Alumni were given a unique opportunity to connect and converse and hear about the innovative and award-winning research being carried out at the University of Tasmania.
From a world-first device that detects explosives in under a minute to learning about how scientists are helping to solve real-world problems to shape the future of the state, more than 70 alumni were captivated by a special presentation from research leaders at a recent event in Hobart.
Deputy Vice-Chancellor (Research) Professor Anthony Koutoulis and alumnus Professor Michael Breadmore (PhD 2001) spoke at the 40+ Club Lunch, an event for alumni of the University of Tasmania who graduated 40 years or more ago.
Professor Koutoulis, who is a Professor of Plant Science, gave an overview of the research priorities of the University, including its mission to shape the social, cultural and economic future of the state.
In addition, attendees heard from Professor Michael Breadmore who is an analytical chemist and ARC Future Fellow at the University of Tasmania's College of Sciences and Engineering.
He has worked on some fascinating projects, predominately lab-on-chip technology, which involves separating complex mixtures of chemicals on a miniature scale.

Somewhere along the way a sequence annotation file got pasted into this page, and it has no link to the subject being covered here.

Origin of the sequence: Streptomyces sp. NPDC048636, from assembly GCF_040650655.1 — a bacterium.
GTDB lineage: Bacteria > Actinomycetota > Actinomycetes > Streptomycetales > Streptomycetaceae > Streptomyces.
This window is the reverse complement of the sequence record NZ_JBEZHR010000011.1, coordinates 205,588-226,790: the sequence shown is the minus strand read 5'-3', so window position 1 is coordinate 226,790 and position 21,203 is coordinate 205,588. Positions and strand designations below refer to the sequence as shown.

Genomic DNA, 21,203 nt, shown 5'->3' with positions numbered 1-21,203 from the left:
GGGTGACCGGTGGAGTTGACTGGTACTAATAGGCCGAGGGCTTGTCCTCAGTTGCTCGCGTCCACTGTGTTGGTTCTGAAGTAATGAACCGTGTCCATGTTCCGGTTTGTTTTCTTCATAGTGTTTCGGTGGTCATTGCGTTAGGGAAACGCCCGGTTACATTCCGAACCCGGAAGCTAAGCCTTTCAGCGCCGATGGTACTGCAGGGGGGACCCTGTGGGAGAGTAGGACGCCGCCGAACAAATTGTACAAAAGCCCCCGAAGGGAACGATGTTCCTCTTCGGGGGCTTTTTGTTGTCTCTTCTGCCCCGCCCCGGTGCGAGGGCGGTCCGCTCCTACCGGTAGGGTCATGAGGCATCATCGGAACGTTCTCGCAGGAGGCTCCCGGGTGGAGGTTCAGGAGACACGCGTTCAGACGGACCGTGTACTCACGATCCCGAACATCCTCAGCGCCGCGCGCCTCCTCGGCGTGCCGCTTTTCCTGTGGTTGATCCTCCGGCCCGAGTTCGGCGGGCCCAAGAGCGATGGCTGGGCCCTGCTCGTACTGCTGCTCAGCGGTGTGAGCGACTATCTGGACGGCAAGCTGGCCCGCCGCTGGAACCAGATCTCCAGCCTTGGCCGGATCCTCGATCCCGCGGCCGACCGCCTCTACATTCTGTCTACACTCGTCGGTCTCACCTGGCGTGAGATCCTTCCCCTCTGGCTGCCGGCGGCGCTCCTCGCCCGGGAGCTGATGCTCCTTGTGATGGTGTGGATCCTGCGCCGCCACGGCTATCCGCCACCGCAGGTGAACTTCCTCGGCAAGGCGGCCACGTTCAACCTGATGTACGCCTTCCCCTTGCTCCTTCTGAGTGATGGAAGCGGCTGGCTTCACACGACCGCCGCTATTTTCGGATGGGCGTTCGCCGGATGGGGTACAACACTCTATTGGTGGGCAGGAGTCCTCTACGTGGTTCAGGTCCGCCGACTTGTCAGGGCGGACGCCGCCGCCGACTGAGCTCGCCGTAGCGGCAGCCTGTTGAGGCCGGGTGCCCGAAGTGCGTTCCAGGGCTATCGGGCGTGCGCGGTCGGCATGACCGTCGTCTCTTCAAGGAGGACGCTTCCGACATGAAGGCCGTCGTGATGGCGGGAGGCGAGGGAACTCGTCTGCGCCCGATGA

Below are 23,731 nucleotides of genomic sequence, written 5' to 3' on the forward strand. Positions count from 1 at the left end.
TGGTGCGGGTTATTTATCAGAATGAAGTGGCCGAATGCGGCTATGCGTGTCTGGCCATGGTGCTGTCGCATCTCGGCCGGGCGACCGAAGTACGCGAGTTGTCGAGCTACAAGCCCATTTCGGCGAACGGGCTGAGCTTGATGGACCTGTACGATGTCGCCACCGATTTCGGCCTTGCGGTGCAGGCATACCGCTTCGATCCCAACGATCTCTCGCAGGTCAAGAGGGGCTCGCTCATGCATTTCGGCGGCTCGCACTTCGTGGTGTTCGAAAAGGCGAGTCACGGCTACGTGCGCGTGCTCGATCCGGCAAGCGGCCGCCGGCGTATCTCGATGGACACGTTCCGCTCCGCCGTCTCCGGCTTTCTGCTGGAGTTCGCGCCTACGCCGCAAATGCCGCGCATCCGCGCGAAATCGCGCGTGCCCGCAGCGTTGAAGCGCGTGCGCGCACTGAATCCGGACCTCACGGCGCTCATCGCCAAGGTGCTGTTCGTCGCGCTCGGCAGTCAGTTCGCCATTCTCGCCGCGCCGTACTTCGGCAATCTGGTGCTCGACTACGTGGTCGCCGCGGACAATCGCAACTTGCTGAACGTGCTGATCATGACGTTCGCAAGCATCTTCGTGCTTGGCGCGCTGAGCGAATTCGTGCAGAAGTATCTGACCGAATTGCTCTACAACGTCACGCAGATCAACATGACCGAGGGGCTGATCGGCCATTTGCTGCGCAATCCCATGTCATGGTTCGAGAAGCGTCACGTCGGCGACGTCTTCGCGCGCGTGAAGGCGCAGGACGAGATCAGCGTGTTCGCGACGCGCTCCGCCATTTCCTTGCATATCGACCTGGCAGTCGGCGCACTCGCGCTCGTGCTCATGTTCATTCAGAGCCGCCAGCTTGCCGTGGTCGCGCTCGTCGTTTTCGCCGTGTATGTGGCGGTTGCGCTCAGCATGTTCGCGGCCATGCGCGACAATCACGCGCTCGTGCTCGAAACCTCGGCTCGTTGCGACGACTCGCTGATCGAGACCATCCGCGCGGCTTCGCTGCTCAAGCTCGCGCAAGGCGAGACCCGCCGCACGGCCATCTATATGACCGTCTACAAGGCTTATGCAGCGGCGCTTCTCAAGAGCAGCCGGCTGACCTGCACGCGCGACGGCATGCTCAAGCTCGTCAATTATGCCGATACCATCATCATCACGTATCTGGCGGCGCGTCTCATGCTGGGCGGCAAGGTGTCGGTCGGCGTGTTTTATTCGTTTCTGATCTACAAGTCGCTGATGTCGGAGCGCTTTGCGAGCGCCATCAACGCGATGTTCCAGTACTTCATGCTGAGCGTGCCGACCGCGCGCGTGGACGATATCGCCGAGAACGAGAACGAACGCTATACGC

Last year, a portable device which rapidly detects homemade explosives that uses technology invented at the University of Tasmania, won a prestigious Eureka Prize in Sydney.
GreyScan is the world’s first trace-detection device that can identify inorganic explosives in under a minute, and its use in mass transit locations such as airports and train stations could help make Australia and the world safer.
The technology was invented by a team led by Professor Breadmore and developed in strategic partnership with Grey Innovation, Australian Federal Police, National Institute of Forensic Science, Australian Customs Service and US Homeland Security.
Kate Robertson Executive Director, Advancement, said the luncheon was an opportunity for alumni to hear about the world-leading research carried out at the University, which was helping to shape the social, cultural and economic future of the state.
“This is a university with a very long and wonderful history of education and learning; teaching and research; changing people’s lives, impacting positively on communities and in many areas changing the world.”
To see photographs of the event, please visit The University of Tasmania alumni Facebook page.
Upcoming events can be found here: https://www.utas.edu.au/events